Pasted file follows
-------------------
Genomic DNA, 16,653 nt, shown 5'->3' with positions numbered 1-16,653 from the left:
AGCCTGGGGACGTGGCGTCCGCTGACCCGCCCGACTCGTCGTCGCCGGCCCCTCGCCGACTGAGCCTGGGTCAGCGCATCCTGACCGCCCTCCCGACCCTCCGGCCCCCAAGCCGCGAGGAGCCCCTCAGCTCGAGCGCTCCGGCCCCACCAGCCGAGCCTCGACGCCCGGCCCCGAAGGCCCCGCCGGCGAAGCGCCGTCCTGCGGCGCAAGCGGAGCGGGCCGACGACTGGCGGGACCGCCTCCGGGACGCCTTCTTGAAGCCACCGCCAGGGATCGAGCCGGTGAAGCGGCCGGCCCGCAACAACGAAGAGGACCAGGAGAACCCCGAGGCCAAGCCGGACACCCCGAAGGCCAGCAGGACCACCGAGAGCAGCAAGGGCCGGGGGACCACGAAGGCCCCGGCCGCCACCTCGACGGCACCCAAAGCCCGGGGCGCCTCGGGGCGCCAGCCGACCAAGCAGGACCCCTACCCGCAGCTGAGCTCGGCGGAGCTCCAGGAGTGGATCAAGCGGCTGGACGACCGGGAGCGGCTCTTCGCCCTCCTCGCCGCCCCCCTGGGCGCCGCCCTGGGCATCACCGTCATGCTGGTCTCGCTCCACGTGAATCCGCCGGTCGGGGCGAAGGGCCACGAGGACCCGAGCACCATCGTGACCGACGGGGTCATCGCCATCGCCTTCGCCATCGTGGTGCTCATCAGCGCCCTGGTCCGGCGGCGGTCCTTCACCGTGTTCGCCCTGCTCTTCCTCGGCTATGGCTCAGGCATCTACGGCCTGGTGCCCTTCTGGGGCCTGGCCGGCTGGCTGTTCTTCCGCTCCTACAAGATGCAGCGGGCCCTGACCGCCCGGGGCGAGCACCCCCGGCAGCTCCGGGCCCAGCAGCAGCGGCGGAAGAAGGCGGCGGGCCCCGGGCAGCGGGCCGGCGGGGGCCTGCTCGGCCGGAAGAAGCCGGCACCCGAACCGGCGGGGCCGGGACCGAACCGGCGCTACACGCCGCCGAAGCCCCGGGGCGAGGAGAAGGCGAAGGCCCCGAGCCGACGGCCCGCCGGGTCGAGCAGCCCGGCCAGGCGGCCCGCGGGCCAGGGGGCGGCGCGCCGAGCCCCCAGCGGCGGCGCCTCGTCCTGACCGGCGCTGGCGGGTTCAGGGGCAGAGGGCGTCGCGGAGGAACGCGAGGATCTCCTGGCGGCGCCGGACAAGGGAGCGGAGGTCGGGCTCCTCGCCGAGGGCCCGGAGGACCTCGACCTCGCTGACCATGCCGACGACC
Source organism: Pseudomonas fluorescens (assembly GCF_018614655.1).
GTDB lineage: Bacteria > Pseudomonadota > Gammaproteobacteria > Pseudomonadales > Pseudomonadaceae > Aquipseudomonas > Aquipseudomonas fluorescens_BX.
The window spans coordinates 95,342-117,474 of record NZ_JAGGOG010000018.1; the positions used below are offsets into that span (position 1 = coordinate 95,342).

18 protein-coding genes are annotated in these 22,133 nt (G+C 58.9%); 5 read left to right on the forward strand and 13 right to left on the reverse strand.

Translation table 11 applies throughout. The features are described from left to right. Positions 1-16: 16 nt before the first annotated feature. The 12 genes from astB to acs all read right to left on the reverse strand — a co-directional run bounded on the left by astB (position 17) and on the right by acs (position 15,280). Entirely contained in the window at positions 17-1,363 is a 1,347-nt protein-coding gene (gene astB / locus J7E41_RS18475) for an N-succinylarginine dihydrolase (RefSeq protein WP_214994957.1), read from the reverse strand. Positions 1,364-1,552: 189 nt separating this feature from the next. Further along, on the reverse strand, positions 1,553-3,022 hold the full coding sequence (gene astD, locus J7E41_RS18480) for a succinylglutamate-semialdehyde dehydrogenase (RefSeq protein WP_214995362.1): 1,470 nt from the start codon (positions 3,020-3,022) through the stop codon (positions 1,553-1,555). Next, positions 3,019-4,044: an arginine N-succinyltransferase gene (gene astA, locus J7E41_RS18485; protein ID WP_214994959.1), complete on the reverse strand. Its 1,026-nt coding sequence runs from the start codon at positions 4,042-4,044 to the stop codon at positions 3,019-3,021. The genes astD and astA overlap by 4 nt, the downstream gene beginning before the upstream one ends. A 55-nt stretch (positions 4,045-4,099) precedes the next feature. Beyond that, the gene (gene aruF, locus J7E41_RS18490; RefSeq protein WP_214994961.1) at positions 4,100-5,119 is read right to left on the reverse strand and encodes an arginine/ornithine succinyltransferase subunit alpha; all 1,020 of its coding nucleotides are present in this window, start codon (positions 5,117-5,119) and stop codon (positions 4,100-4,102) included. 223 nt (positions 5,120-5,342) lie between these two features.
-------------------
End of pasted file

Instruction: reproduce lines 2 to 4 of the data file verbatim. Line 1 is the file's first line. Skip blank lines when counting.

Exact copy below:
AGCCTGGGGACGTGGCGTCCGCTGACCCGCCCGACTCGTCGTCGCCGGCCCCTCGCCGACTGAGCCTGGGTCAGCGCATCCTGACCGCCCTCCCGACCCTCCGGCCCCCAAGCCGCGAGGAGCCCCTCAGCTCGAGCGCTCCGGCCCCACCAGCCGAGCCTCGACGCCCGGCCCCGAAGGCCCCGCCGGCGAAGCGCCGTCCTGCGGCGCAAGCGGAGCGGGCCGACGACTGGCGGGACCGCCTCCGGGACGCCTTCTTGAAGCCACCGCCAGGGATCGAGCCGGTGAAGCGGCCGGCCCGCAACAACGAAGAGGACCAGGAGAACCCCGAGGCCAAGCCGGACACCCCGAAGGCCAGCAGGACCACCGAGAGCAGCAAGGGCCGGGGGACCACGAAGGCCCCGGCCGCCACCTCGACGGCACCCAAAGCCCGGGGCGCCTCGGGGCGCCAGCCGACCAAGCAGGACCCCTACCCGCAGCTGAGCTCGGCGGAGCTCCAGGAGTGGATCAAGCGGCTGGACGACCGGGAGCGGCTCTTCGCCCTCCTCGCCGCCCCCCTGGGCGCCGCCCTGGGCATCACCGTCATGCTGGTCTCGCTCCACGTGAATCCGCCGGTCGGGGCGAAGGGCCACGAGGACCCGAGCACCATCGTGACCGACGGGGTCATCGCCATCGCCTTCGCCATCGTGGTGCTCATCAGCGCCCTGGTCCGGCGGCGGTCCTTCACCGTGTTCGCCCTGCTCTTCCTCGGCTATGGCTCAGGCATCTACGGCCTGGTGCCCTTCTGGGGCCTGGCCGGCTGGCTGTTCTTCCGCTCCTACAAGATGCAGCGGGCCCTGACCGCCCGGGGCGAGCACCCCCGGCAGCTCCGGGCCCAGCAGCAGCGGCGGAAGAAGGCGGCGGGCCCCGGGCAGCGGGCCGGCGGGGGCCTGCTCGGCCGGAAGAAGCCGGCACCCGAACCGGCGGGGCCGGGACCGAACCGGCGCTACACGCCGCCGAAGCCCCGGGGCGAGGAGAAGGCGAAGGCCCCGAGCCGACGGCCCGCCGGGTCGAGCAGCCCGGCCAGGCGGCCCGCGGGCCAGGGGGCGGCGCGCCGAGCCCCCAGCGGCGGCGCCTCGTCCTGACCGGCGCTGGCGGGTTCAGGGGCAGAGGGCGTCGCGGAGGAACGCGAGGATCTCCTGGCGGCGCCGGACAAGGGAGCGGAGGTCGGGCTCCTCGCCGAGGGCCCGGAGGACCTCGACCTCGCTGACCATGCCGACGACC
Source organism: Pseudomonas fluorescens (assembly GCF_018614655.1).
GTDB lineage: Bacteria > Pseudomonadota > Gammaproteobacteria > Pseudomonadales > Pseudomonadaceae > Aquipseudomonas > Aquipseudomonas fluorescens_BX.